Reviews of Trader to the Stars (1964)
Review by clong (2007-07-04)
A bit of a mixed bag in this collection from Poul Anderson.
What I liked about these stories was the setting and clever underlying concepts. This is a universe where instinct trumps logic, where idealists get eaten for breakfast, where id drives actions much more than ego. Anderson has populated it with planets and aliens which are varied and, well, alien. The stories shine when our protagonist Nicholas van Rijn has epiphany moments of understanding about how things work and why (and, importantly, "how things work" feels like an organic outcome of the setting Anderson has created).
What I didn't like about these stories was the shallow and unsympathetic characters. Van Rijn is not your typical space opera protagonist. He's aging and obese and whiny, for a start. He starts off as insufferable and never really gets much better (the obvious comparison for me is Martin's Haviland Tuf, a character whom I found much more likeable).
And don't even get me started about the female characters.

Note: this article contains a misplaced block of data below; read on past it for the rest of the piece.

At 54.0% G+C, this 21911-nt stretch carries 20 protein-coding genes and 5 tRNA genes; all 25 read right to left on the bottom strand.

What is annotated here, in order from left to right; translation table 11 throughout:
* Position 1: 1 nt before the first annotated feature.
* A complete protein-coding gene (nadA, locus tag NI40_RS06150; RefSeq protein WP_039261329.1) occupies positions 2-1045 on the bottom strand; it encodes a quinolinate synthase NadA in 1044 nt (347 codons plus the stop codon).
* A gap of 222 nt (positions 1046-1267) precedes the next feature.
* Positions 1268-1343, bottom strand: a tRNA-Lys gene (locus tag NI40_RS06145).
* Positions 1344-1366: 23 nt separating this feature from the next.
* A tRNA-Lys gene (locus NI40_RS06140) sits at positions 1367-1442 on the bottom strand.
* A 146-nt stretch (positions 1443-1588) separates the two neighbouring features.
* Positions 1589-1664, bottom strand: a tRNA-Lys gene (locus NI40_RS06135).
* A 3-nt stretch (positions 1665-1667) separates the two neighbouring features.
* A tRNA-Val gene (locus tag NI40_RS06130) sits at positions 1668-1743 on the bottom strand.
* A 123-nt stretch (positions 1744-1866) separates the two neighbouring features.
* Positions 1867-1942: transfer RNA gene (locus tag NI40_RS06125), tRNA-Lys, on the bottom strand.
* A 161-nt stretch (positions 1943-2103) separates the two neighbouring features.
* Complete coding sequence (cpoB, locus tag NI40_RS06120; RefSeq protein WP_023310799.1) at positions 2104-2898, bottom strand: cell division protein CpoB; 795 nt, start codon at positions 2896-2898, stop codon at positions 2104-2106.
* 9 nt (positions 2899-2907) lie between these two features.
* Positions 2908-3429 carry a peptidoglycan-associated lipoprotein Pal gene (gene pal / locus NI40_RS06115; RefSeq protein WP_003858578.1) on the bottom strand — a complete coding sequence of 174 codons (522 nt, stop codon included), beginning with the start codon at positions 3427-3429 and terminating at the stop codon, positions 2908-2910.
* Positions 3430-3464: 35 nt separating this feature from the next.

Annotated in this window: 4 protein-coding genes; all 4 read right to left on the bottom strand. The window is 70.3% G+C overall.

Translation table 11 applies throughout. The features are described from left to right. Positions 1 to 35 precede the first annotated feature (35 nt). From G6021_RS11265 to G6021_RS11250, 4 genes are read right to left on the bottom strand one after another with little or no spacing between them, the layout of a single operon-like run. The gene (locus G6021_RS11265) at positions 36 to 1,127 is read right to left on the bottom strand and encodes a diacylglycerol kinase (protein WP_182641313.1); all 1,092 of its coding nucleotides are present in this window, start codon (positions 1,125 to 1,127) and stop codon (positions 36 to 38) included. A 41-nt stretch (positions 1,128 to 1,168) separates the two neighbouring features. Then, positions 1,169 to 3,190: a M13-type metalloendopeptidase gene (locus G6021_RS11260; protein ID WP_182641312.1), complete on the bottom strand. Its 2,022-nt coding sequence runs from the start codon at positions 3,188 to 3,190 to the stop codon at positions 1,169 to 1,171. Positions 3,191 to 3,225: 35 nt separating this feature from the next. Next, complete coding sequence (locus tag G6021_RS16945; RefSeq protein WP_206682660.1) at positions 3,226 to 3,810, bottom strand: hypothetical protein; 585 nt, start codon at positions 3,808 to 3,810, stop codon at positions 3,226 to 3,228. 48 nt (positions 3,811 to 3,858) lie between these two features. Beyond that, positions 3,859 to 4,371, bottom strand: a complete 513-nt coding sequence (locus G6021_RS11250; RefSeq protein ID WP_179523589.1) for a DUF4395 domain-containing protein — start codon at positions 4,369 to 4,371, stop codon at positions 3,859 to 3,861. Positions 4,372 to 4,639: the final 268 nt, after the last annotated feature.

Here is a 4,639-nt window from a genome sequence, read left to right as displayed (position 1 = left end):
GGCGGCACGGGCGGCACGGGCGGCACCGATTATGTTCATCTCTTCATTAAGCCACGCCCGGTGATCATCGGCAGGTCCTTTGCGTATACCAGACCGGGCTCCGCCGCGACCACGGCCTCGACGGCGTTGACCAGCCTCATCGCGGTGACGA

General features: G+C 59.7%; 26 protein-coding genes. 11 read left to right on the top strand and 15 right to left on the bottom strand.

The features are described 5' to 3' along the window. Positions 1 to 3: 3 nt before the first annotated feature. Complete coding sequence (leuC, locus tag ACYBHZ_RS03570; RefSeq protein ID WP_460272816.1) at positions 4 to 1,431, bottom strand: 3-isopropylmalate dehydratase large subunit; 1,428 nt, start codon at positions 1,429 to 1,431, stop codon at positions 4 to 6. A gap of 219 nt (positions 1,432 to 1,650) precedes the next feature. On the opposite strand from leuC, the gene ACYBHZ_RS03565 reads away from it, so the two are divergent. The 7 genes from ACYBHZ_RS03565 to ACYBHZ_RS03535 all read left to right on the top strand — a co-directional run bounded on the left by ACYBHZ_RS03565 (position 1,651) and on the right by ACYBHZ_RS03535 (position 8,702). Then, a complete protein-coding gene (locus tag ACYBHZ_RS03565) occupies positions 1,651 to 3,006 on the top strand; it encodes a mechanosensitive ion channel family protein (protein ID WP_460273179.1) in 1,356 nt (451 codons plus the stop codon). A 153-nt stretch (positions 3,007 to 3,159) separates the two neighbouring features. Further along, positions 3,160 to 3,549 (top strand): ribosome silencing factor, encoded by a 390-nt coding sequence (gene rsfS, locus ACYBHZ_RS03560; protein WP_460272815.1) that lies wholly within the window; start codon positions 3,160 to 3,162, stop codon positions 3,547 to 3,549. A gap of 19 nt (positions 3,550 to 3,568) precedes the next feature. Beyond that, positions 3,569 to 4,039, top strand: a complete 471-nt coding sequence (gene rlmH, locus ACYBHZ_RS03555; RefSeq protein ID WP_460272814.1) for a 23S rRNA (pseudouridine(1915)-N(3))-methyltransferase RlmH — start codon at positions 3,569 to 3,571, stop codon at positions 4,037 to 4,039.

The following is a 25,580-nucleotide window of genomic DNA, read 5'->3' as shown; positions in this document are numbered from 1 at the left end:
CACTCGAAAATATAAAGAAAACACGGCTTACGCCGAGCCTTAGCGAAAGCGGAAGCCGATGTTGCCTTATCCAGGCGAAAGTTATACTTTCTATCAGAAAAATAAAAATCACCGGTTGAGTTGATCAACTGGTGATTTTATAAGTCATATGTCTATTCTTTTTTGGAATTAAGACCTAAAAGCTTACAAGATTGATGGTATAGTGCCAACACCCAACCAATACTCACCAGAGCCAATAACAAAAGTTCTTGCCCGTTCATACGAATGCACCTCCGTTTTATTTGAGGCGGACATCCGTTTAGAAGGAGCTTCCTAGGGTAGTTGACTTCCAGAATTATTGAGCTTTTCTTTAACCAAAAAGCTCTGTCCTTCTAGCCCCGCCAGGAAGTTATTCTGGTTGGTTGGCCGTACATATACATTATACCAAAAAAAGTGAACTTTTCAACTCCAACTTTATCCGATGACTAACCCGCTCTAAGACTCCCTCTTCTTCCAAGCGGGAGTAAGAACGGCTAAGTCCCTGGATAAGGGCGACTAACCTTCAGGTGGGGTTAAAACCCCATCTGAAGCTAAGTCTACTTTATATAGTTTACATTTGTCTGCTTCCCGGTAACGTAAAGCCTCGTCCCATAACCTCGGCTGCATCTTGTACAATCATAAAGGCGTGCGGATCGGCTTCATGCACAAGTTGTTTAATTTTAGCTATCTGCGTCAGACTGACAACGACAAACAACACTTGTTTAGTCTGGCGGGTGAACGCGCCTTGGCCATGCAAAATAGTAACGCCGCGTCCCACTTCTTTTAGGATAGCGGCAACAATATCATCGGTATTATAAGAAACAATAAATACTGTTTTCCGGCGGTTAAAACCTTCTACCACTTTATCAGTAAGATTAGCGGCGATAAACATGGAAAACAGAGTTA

Review by johnafair (2007-03-03)
The three novellas making up this collection are all very much of their time, though van Rijn is not your average square jawed and muscle bound hero that filled the magazines of the era (or so I hear :-)).
Van Rijn is a Merchant Prince of the first water, founder and head of Solar Spice and Liquor, one of the richest men in a galaxy that had spawned many such. Van Rijn is always presented as a bon viveur but in other stories, he's generally part of the background but in these three, he's the driving force of the action, using his vast practical knowledge of the beings to be found in this part of the galaxy to further not just his own survival but the continual enrichment of SS&L.
Now, if you like equality between the sexes, the first two stories won't be to your taste at all, for van Rijn's view of females is that they make a nicely decorative background.
The final story where van Rijn strikes out at the sheep-like tendencies of the vast majority of humanity is a more positive view of the old reprobate though all three are plenty exciting enough, proving that Poul Anderson's galaxy is a far more exciting and realistic place than Isaac Asimov's despite an apparently smaller scale.